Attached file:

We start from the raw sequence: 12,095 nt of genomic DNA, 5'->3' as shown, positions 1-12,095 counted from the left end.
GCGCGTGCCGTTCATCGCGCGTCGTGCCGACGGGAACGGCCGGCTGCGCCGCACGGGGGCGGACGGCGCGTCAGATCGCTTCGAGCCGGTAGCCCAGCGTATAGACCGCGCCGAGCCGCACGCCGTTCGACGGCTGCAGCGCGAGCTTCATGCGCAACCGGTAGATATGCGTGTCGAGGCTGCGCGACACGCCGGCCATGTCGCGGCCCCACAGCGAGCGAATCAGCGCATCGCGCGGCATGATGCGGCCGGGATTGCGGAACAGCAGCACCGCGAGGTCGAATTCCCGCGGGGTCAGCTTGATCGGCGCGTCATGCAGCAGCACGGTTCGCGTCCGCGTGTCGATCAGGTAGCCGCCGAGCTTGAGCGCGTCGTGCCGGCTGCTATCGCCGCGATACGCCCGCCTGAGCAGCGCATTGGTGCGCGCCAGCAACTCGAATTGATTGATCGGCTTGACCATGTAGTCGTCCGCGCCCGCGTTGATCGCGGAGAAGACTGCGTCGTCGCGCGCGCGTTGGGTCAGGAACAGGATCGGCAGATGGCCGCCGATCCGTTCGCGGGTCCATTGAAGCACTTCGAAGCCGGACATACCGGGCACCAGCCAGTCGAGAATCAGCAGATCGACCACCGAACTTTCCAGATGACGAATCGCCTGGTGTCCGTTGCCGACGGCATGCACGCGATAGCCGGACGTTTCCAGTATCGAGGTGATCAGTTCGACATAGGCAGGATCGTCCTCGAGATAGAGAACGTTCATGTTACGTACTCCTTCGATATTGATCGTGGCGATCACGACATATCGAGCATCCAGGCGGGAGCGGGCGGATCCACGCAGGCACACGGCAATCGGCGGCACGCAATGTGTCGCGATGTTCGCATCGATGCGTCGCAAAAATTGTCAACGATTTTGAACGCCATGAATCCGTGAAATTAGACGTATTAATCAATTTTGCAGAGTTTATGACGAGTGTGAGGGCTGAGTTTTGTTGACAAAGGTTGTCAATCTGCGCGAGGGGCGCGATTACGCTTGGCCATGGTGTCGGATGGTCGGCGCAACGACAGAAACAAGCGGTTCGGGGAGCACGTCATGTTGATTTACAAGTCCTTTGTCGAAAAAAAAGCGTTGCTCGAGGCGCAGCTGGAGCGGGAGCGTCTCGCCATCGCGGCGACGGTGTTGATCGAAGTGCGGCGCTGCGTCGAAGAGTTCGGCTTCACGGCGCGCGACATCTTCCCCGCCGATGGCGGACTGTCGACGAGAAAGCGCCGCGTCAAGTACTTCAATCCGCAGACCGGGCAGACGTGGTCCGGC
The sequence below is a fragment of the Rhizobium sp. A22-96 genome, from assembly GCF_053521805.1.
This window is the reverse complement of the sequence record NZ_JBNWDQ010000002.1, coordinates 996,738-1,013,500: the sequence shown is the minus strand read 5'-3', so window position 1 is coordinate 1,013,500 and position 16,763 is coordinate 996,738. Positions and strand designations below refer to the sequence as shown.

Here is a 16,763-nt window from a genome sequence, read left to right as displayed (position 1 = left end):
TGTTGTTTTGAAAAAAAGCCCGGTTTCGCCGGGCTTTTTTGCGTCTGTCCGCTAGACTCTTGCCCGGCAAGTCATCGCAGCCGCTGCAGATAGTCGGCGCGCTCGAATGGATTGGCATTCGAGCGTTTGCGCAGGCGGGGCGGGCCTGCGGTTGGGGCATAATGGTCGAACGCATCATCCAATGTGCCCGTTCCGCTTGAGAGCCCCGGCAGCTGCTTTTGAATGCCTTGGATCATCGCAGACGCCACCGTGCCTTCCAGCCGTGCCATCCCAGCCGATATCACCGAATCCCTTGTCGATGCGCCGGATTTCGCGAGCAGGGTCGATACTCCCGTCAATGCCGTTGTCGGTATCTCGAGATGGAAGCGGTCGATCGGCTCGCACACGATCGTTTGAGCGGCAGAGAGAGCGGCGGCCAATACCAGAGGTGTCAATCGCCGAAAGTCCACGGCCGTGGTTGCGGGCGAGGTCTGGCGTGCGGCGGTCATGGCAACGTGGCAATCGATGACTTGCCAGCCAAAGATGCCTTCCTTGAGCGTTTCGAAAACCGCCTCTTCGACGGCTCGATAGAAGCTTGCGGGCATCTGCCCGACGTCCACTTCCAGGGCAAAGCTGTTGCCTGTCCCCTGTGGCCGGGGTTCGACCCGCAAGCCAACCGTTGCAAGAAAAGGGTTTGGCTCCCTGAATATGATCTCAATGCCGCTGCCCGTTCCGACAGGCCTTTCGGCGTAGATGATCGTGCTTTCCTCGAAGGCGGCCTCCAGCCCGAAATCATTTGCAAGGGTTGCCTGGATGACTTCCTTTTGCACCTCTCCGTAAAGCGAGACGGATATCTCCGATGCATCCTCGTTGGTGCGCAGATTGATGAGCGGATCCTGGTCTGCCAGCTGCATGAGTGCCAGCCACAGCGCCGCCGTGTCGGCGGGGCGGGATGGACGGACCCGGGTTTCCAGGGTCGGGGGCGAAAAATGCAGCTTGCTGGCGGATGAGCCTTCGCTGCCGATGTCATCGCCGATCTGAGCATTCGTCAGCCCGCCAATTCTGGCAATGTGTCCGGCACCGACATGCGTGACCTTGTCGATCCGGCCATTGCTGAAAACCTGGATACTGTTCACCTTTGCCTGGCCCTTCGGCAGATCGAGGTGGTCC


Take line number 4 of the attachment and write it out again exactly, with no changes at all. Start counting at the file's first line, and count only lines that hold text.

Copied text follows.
This window is the reverse complement of the sequence record NZ_JBNWDQ010000002.1, coordinates 996,738-1,013,500: the sequence shown is the minus strand read 5'-3', so window position 1 is coordinate 1,013,500 and position 16,763 is coordinate 996,738. Positions and strand designations below refer to the sequence as shown.